Key Supreme Court Cases

Dartmouth College v. Woodward (17 U. S. 518, 1819)
Contract Clause, Limitations on the Powers of the States

The Issue
Under the Constitution, can a state legislature change the charter of a college?

What's at Stake?
Whether Dartmouth College would remain private or become a state school. More broadly, what is protected by the Constitution's "contract" clause?

Facts and Background
In 1769 the King of England granted a charter to Dartmouth College. This document spelled out the purpose of the school, set up the structure to govern it, and gave land to the college. In 1816, the state legislature of New Hampshire passed laws that revised the charter. These laws changed the school from private to public. They changed the duties of the trustees. They changed how the trustees were selected.

The existing trustees filed suit. They claimed that the legislature violated the Constitution. They said that Article 1, Section 10, of the Constitution prevented a state from "impairing" (that is, weakening or canceling) a contract.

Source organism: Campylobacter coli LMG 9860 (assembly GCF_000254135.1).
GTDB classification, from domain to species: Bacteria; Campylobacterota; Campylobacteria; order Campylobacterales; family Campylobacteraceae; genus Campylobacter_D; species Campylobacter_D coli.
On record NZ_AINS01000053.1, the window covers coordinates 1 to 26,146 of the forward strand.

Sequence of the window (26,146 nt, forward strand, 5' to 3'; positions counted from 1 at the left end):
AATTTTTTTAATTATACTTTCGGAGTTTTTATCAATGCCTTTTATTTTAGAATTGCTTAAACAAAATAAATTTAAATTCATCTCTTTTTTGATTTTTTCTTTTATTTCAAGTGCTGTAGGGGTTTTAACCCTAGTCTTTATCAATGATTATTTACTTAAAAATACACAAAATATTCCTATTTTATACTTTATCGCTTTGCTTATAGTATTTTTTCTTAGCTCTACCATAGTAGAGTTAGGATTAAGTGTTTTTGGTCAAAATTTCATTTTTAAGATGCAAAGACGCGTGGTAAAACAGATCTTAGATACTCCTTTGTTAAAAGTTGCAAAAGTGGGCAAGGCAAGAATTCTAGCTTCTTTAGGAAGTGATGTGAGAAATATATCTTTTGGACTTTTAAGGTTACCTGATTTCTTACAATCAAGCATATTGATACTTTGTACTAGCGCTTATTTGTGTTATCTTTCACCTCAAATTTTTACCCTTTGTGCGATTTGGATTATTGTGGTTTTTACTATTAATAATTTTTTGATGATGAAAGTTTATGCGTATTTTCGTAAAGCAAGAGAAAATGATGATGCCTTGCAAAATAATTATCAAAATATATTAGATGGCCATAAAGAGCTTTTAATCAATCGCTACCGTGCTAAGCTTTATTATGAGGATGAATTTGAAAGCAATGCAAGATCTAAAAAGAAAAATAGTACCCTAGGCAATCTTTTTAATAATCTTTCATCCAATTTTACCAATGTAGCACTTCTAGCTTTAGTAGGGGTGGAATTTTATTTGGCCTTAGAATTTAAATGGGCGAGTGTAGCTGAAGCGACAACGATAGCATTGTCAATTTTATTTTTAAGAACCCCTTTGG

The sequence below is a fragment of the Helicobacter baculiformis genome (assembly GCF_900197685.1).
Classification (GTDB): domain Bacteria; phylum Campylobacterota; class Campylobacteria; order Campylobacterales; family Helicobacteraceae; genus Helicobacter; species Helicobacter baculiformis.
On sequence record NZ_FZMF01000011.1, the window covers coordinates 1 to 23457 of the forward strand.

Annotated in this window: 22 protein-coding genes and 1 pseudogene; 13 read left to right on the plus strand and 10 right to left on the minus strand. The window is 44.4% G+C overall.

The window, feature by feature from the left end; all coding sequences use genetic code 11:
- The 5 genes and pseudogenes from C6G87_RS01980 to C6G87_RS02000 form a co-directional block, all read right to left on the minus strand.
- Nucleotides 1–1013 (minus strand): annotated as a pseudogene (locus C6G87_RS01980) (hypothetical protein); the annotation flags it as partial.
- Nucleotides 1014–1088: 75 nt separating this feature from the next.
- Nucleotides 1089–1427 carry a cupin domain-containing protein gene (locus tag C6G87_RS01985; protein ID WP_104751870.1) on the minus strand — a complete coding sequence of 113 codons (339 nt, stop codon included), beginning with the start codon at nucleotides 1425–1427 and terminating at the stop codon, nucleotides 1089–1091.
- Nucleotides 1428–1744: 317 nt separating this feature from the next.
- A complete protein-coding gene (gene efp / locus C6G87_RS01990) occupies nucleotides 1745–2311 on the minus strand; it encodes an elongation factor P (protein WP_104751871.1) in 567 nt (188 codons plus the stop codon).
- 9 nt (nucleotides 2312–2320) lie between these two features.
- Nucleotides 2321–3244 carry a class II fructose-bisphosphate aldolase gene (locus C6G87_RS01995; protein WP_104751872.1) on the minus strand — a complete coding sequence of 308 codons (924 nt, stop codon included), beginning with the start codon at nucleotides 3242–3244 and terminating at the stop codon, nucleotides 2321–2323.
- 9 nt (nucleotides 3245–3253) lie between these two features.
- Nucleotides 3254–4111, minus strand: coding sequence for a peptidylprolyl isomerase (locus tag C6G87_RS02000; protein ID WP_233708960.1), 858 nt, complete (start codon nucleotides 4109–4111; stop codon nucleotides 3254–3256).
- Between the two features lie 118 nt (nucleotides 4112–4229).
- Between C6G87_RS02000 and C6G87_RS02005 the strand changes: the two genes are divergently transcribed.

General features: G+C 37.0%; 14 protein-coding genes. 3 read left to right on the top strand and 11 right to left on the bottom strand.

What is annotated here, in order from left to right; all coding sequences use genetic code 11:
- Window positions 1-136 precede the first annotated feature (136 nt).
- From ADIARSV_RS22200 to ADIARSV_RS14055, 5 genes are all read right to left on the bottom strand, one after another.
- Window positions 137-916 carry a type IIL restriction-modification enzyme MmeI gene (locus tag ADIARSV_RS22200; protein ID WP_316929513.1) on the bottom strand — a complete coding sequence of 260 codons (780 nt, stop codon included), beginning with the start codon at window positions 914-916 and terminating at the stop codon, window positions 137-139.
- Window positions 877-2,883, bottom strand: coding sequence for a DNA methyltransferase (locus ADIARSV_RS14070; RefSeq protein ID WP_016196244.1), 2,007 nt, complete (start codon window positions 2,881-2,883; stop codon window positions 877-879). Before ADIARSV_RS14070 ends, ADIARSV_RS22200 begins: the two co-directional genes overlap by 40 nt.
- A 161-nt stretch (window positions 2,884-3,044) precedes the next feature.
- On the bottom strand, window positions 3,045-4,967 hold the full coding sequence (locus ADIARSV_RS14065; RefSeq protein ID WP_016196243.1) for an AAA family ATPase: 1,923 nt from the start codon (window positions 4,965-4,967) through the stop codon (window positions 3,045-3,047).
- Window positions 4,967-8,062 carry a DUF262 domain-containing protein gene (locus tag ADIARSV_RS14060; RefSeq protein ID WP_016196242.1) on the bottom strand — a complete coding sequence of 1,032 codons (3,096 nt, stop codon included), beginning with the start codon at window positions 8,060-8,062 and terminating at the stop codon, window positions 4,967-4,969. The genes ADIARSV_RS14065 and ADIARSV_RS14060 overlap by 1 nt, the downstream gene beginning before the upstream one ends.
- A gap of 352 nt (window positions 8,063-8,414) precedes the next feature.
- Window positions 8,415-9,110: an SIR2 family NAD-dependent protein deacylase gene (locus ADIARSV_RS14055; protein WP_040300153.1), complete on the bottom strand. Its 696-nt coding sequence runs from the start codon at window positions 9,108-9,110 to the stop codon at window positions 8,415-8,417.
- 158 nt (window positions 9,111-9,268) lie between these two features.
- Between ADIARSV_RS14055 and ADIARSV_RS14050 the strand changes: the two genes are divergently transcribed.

The Decision
By a 5-1 margin, the Court agreed with Dartmouth. The Court struck down the law, so Dartmouth continued as a private college. Chief Justice Marshall wrote the majority opinion. He said that the charter was, in essence, a contract between the King and the trustees. Even though we were no longer a royal colony, the contract is still valid because the Constitution says that a state cannot pass laws to impair a contract.

The Impact of the Decision
Historians believe that the decision greatly encouraged business investment and growth. Corporations are also chartered by states. It states can't pass laws to impair those charters, then businesses are more secure. They are also more apt to attract investors, employ workers, and to add to the national prosperity.

Find Out
What else are states forbidden to do in Article 1, Section 10? Pick three specific examples. Why do you think the Constitution prohibits them?

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